Ivan Scalfarotto of the Democratic Party added: ‘I have to say that the name of Michaela Biancofiore as Under-Secretary for Equal Opportunities has taken me absolutely by surprise and has quickly overtaken my satisfaction at seeing Josefa Idem picked for the corresponding ministerial role.’

Scalfarotto’s comments – as well as the selection of Biancofiore – reflect a complex balancing act currently under way as Italy struggles to put together a government combining elements from the center left and right.

The first, – and key – appointment in this area was Josefa Idem, who picked up the joint responsibilities of sport and equal opportunities. As a member of the Democratic Party, Idem is viewed as being well to the left of Biancofiore.

The latter has long been known for her close relationship with Silvio Berlusconi and is decidedly of the right. Whether, as the more junior appointment to this ministry, her views will hold any sway remains to be seen.



No thumbnail available

Spain grants speedy asylum to Russian gay rights advocate

Russian gay and political activist Alexey Kiselyov was granted a fast-track political asylum in Spain for being thereanted with imprisonment over Moscow protests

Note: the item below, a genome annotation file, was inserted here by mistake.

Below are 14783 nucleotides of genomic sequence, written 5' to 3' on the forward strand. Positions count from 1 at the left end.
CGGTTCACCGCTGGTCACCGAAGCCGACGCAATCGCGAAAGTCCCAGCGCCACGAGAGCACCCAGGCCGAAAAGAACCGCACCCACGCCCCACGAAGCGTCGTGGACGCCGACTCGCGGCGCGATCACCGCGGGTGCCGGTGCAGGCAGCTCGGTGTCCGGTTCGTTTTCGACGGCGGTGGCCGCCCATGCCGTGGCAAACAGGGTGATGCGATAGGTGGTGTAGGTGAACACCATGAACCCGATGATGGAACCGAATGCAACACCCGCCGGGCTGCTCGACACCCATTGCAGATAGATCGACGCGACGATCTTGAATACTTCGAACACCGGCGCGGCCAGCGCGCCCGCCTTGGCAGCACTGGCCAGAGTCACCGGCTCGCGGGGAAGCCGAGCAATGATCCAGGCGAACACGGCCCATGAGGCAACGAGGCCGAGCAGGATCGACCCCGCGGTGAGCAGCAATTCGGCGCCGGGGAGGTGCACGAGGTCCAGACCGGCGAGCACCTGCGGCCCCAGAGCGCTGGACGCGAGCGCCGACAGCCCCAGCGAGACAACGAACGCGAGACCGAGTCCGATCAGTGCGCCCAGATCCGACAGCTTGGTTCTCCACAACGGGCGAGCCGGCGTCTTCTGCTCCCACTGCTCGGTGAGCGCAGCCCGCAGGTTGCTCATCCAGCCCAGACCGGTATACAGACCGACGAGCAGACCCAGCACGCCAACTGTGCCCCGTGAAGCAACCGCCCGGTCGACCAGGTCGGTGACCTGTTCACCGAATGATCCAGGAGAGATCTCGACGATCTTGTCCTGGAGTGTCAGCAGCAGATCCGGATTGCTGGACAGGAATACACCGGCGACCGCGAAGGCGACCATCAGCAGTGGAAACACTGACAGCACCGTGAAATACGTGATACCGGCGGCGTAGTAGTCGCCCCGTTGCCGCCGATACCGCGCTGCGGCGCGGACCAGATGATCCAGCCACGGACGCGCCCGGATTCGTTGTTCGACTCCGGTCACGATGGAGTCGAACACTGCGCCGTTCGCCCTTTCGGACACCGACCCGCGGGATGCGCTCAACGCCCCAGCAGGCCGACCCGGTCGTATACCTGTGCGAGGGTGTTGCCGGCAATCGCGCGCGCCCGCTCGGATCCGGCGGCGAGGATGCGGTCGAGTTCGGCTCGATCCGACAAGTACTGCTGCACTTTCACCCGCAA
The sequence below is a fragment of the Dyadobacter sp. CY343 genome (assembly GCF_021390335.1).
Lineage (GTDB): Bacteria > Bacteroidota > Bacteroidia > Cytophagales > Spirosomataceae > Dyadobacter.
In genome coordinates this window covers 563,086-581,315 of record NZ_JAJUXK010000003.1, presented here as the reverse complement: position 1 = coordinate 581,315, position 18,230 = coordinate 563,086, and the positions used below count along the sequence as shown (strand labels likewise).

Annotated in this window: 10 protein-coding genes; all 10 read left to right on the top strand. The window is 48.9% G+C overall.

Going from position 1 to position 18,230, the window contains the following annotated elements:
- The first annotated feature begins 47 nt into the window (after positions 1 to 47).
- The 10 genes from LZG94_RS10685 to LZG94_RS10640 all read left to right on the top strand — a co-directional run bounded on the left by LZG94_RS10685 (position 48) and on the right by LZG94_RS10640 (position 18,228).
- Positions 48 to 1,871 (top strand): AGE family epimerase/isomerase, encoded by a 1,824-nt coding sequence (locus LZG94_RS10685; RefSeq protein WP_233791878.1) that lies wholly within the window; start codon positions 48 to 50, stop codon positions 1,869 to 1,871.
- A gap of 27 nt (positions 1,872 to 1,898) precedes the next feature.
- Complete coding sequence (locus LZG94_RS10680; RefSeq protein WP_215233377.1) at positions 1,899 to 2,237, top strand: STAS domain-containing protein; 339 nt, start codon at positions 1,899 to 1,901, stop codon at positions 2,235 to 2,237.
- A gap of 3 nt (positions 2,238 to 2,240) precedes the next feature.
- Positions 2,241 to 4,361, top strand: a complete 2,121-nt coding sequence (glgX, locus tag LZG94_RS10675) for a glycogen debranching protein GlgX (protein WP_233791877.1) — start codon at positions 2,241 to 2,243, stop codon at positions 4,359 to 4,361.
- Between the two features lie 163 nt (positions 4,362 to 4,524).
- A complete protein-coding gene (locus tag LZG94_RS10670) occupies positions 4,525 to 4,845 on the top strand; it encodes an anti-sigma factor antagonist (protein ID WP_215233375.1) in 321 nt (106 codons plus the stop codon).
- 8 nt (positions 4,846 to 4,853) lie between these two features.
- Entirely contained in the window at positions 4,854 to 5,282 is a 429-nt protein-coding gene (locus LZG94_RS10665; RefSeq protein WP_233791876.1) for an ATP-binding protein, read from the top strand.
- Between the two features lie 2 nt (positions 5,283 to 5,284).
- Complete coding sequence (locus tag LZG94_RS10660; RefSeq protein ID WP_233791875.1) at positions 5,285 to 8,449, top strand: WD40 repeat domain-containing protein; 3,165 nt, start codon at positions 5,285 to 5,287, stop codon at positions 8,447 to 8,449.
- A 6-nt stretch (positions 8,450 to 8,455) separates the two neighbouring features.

Google, IBM, Ford and McKinsey attend China’s first job fair aimed at gay community

Google, IBM, Ford and McKinsey attend China’s first job fair aimed at gay community

The Shanghai event attracted several Fortune 500 companies and around 400 LGBT job seekers
No thumbnail available

Former NFL player Wade Davis comes out publicly and is working with LGBT youth

'I got to play in the NFL, and now I get to change the world'
No thumbnail available

Indian activists working to catch child sex exploiters

A group of Indian LGBT activists has been working to entrap the pimps of underage prostitutes who have been using dating websites to tout their services
Brussels is foodie heaven for decadent diners

Brussels is foodie heaven for decadent diners

Europe's political capital is proving there's more to Belgian food than waffles, chocolate, beer and sprouts
No thumbnail available

Actresses cast in new Jennifer Lopez lesbian TV drama

Anti-gay group One Million Moms has already blasted the project, promising to stop the production 'dead in its tracks'
No thumbnail available

CNN's Don Lemon on why he waited until his mid-40s to come out publicly as gay

'I was afraid of people like Phil Robertson, who claim to love everyone while simultaneously thinking that everyone's love isn't equal'
No thumbnail available

French minister says kids must learn gay history

Women's minister Najat Vallaud-Belkacem said learning about gay historical figures would help stop bullying
No thumbnail available

Portugal passes trans hate crime law

Portugal's parliament has voted to include 'gender identity' as a category of hate crime law
No thumbnail available

Obama fights for gay marriage bill in Illinois

US president returns to Chicago where he was a senator to fight for a marriage equality bill at a fundraising dinner